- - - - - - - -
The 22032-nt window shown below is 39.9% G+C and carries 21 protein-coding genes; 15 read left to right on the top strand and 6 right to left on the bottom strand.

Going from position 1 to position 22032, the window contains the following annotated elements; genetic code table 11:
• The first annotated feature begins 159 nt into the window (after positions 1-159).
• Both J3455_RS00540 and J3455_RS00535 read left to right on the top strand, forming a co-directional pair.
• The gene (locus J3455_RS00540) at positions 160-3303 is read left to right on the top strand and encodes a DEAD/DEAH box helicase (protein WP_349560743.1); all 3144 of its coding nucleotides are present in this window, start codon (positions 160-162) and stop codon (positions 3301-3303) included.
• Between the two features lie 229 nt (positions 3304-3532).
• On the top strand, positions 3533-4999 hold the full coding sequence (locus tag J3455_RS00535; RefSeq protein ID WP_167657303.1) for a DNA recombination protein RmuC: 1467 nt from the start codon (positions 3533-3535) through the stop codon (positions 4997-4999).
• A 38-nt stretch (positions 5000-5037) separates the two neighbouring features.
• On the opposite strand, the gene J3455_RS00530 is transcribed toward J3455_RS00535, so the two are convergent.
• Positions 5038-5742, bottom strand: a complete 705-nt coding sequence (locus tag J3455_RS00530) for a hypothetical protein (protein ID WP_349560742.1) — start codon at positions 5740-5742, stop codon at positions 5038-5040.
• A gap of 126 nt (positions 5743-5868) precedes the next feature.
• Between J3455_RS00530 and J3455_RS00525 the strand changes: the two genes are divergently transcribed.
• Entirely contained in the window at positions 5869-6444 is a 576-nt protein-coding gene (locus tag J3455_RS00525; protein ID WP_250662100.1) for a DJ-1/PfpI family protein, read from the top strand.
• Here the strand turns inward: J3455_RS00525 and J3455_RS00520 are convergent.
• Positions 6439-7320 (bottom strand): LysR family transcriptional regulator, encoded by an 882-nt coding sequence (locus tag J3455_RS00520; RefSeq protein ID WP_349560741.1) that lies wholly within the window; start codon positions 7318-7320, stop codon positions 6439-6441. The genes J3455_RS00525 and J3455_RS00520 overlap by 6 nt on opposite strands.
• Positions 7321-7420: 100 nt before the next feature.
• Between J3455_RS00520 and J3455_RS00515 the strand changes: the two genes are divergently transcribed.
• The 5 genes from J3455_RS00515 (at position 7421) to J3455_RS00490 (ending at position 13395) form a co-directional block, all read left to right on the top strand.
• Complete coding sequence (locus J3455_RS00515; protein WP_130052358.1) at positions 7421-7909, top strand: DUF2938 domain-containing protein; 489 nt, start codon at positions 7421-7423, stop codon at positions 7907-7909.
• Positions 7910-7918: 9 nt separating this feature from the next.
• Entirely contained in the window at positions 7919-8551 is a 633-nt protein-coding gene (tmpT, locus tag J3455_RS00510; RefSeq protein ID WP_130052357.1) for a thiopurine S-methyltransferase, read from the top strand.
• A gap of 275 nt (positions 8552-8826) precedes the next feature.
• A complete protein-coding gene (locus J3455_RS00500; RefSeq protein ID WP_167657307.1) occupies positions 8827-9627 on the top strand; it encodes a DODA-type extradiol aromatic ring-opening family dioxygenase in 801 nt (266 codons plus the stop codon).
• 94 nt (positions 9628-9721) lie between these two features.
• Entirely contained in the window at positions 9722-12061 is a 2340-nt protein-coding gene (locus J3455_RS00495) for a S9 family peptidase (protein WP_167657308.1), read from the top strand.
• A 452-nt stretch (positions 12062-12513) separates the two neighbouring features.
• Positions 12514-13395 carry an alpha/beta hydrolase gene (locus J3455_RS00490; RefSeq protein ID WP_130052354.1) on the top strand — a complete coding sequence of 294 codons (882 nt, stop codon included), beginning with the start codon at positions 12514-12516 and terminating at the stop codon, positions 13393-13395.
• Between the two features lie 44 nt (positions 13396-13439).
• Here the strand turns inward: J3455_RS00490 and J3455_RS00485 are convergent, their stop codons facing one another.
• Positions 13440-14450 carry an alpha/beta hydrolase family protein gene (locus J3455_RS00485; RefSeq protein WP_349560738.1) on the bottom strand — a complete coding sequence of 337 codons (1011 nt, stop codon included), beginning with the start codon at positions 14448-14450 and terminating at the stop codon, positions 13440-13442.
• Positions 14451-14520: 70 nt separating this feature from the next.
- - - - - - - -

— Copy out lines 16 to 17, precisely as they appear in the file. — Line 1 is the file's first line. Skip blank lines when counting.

• Positions 7321-7420: 100 nt before the next feature.
• Between J3455_RS00520 and J3455_RS00515 the strand changes: the two genes are divergently transcribed.